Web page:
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John R. Hogness, former UW president, dies at 85


Dr. John R. Hogness, former president of the University of Washington in Seattle and former dean of the UW School of Medicine, died in the University House at Wallingford UW retirement center late Monday evening, July 2, 2007. He was 85. The cause of death was heart and kidney failure.

Dr. Hogness was UW medical school dean from 1964 to 1969, executive UW vice president and vice president of the UW Health Sciences from 1969 to 1971 and UW president from 1974 to 1979, when he became president of the national Association of Academic Health Centers.

He had served as the first president of the Institute of Medicine of the National Academy of Sciences from 1971 to 1974, and helped build the institute from scratch as an unbiased examiner of America’s health care problems. He became known for pulling together divergent viewpoints and for his insightful and innovative contributions to U.S. health policy. He was a widely published commentator on the U.S. health-care system, and on challenges facing medical schools, health professional schools, and teaching hospitals. He was particularly interested in advancing the roles of nurses and physician assistants in patient care, and in the economics of health care.

When he left the UW presidency, the Board of Regents established in his honor an annual symposium, featuring nationally renowned speakers on topical issues affecting health care, including the social and ethical aspects of medicine.

With the physical stature of a football player, standing at 6 feet 4 inches, Dr. Hogness was personable, easygoing, and known for his sense of humor and informal manner. He tried to understand, first-hand if possible, what situations were like from another person’s point of view. In the late 1960s, for example, when rural towns faced a physician shortage, then-Dean of Medicine Dr. Hogness went to Omak, Wash., to fill-in for two weeks for a general practitioner to experience the day-to-day challenges of a country doctor.

Dr. Hogness helped bring together the academic university and community health-professionals through his diplomacy in town-gown relations. As president of the UW, Dr. Hogness was open to student feedback, and encouraged student evaluation of courses.

“People liked John and John liked people,” wrote Dr. Clement Finch, one of the original faculty members of the UW School of Medicine, in his history of the medical school.

After his retirement, Dr. Hogness served as a consultant to such diverse organizations as the National Foundation on the Arts and Humanities, the Atomic Energy Commission, and the office of the Surgeon General of the Army.

Dr. Hogness was born June 27, 1922, in Oakland, Calif. He attended Haverford College, and received a B.S. degree in chemistry in 1943 and an M.D. degree in 1946 from the University of Chicago. He did his residency in internal medicine (general adult medicine) at Columbia Presbyterian Medical Center in New York City. He moved to Seattle because his first wife, Katharine, was from the Northwest, and because the UW School of Medicine had recently opened.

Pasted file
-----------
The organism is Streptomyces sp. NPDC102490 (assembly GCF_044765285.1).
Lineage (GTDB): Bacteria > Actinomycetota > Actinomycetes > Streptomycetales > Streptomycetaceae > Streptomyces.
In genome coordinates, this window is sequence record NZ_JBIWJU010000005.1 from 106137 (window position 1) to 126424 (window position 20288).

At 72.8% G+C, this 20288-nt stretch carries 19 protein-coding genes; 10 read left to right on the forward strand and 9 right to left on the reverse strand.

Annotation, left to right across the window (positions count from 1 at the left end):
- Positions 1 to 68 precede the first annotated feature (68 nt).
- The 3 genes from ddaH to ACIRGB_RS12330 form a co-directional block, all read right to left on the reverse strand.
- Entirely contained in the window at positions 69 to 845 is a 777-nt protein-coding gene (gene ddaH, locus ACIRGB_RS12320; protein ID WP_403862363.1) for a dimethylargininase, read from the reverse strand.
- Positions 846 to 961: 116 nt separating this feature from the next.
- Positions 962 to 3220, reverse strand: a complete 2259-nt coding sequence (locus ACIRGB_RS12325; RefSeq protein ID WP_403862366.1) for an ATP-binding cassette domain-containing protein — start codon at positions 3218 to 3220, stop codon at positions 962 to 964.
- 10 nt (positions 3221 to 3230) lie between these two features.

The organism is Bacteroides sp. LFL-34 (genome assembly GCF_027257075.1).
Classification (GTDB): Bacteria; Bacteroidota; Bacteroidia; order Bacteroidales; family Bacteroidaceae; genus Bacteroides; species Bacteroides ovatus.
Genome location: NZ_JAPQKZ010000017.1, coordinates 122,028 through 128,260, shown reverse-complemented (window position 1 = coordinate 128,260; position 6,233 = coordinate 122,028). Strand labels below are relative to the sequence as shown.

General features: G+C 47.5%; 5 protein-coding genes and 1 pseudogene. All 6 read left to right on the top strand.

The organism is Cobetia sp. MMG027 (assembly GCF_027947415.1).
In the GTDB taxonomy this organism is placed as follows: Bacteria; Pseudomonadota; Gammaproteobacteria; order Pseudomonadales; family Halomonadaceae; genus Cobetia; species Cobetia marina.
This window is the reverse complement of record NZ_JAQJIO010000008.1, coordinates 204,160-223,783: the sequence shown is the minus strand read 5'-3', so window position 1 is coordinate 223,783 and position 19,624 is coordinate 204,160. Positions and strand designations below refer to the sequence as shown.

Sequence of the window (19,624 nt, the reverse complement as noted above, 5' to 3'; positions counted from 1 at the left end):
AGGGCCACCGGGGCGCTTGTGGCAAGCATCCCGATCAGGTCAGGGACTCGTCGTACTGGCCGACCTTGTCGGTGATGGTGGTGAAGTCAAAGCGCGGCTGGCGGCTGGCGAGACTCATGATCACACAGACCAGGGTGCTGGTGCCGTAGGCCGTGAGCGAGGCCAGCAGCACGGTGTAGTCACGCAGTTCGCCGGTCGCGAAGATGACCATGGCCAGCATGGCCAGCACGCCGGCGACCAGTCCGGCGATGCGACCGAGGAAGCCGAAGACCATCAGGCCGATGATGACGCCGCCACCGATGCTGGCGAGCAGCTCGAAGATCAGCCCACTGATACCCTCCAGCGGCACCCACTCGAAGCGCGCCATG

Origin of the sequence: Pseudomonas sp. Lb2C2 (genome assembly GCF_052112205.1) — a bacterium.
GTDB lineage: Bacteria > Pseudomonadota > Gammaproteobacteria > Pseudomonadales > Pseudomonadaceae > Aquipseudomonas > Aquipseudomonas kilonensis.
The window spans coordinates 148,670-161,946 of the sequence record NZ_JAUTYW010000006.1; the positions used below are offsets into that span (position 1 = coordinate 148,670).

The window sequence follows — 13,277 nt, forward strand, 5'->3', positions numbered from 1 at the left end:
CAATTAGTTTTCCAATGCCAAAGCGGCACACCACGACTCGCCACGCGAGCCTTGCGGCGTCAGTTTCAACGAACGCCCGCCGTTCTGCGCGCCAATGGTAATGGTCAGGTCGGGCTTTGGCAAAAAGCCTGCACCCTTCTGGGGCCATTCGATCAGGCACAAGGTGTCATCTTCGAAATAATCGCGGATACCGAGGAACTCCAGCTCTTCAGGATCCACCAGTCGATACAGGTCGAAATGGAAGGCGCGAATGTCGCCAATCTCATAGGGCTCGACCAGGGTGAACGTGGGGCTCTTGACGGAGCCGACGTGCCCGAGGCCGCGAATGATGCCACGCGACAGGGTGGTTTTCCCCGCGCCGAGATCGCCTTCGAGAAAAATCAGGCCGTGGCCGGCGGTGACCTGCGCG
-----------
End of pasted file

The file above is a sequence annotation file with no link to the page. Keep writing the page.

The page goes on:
At King County Hospital (now Harborview Medical Center), Dr. Hogness became chief medical resident in 1950. He then completed a fellowship in endocrinology with his mentor, the late Dr. Robert Williams, first chair of the UW Department of Medicine.

Dr. Hogness was in private practice in Seattle for seven years before joining the UW faculty, and soon advanced to be the medical director of what was then University Hospital (now UW Medical Center.)

Dr. Hogness enjoyed fishing, hunting, sailing and other outdoor recreation. Before moving to a UW retirement house in Seattle, he and his second wife, Margaret Boley, lived in a small town in the North Cascades, where he did cross-country skiing and hiking. Dr. Hogness also was an actor in community theater in the Methow Valley. He gave a well-received performance as Cowardly Lion in the local production of the Wizard of Oz musical.

Dr. Hogness and his first wife, Katharine, had five children. Katharine died in 2004. He is survived by his three daughters Karen Hogness of Charlemont, Mass.; Suze Rutherford; and Jody Hazen of Snoqualmie, Wash., two sons, Rusten of Santa Cruz, Calif., and David, a physician in the United Arab Emirates, his second wife Margaret, and his four stepchildren, Tyler, Peg, Terry, and Tom.

A memorial service is planned for the afternoon of Sunday, July 22, in the John R. Hogness Auditorium at the University of Washington Health Sciences Center in Seattle, time to be determined. The family suggests that contributions in Dr. Hogness’ memory may be made to the contributor’s favorite charity.


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